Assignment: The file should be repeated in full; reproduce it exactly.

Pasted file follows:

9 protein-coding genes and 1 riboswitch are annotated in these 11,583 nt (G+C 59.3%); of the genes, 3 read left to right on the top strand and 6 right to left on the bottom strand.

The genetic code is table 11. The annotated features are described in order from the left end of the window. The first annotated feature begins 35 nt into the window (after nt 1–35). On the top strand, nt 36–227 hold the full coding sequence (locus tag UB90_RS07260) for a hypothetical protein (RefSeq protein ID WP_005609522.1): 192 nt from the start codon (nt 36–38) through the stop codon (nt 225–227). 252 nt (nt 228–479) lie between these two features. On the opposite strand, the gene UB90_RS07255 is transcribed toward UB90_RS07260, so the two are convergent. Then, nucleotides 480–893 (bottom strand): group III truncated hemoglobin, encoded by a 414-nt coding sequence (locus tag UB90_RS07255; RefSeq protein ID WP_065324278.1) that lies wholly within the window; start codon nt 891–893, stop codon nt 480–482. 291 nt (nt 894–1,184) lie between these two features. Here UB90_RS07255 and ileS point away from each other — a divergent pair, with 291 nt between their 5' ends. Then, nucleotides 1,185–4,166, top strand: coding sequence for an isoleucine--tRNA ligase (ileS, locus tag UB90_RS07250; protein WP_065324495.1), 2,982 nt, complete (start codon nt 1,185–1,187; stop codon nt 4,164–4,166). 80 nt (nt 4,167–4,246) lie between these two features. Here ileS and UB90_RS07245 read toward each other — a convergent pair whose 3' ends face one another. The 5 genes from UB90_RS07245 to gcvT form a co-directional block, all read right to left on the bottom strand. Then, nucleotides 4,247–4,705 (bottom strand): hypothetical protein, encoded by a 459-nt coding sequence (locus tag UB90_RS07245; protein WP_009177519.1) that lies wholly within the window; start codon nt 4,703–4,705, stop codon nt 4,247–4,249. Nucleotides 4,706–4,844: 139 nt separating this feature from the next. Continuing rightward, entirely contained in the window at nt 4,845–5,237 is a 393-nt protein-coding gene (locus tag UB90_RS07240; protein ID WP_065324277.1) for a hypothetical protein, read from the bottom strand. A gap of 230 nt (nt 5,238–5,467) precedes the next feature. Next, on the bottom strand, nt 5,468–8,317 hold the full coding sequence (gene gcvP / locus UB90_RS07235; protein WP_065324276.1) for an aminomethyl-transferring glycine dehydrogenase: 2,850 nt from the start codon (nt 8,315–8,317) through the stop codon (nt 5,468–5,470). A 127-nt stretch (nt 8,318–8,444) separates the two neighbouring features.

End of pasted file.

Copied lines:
9 protein-coding genes and 1 riboswitch are annotated in these 11,583 nt (G+C 59.3%); of the genes, 3 read left to right on the top strand and 6 right to left on the bottom strand.

The genetic code is table 11. The annotated features are described in order from the left end of the window. The first annotated feature begins 35 nt into the window (after nt 1–35). On the top strand, nt 36–227 hold the full coding sequence (locus tag UB90_RS07260) for a hypothetical protein (RefSeq protein ID WP_005609522.1): 192 nt from the start codon (nt 36–38) through the stop codon (nt 225–227). 252 nt (nt 228–479) lie between these two features. On the opposite strand, the gene UB90_RS07255 is transcribed toward UB90_RS07260, so the two are convergent. Then, nucleotides 480–893 (bottom strand): group III truncated hemoglobin, encoded by a 414-nt coding sequence (locus tag UB90_RS07255; RefSeq protein ID WP_065324278.1) that lies wholly within the window; start codon nt 891–893, stop codon nt 480–482. 291 nt (nt 894–1,184) lie between these two features. Here UB90_RS07255 and ileS point away from each other — a divergent pair, with 291 nt between their 5' ends. Then, nucleotides 1,185–4,166, top strand: coding sequence for an isoleucine--tRNA ligase (ileS, locus tag UB90_RS07250; protein WP_065324495.1), 2,982 nt, complete (start codon nt 1,185–1,187; stop codon nt 4,164–4,166). 80 nt (nt 4,167–4,246) lie between these two features. Here ileS and UB90_RS07245 read toward each other — a convergent pair whose 3' ends face one another. The 5 genes from UB90_RS07245 to gcvT form a co-directional block, all read right to left on the bottom strand. Then, nucleotides 4,247–4,705 (bottom strand): hypothetical protein, encoded by a 459-nt coding sequence (locus tag UB90_RS07245; protein WP_009177519.1) that lies wholly within the window; start codon nt 4,703–4,705, stop codon nt 4,247–4,249. Nucleotides 4,706–4,844: 139 nt separating this feature from the next. Continuing rightward, entirely contained in the window at nt 4,845–5,237 is a 393-nt protein-coding gene (locus tag UB90_RS07240; protein ID WP_065324277.1) for a hypothetical protein, read from the bottom strand. A gap of 230 nt (nt 5,238–5,467) precedes the next feature. Next, on the bottom strand, nt 5,468–8,317 hold the full coding sequence (gene gcvP / locus UB90_RS07235; protein WP_065324276.1) for an aminomethyl-transferring glycine dehydrogenase: 2,850 nt from the start codon (nt 8,315–8,317) through the stop codon (nt 5,468–5,470). A 127-nt stretch (nt 8,318–8,444) separates the two neighbouring features.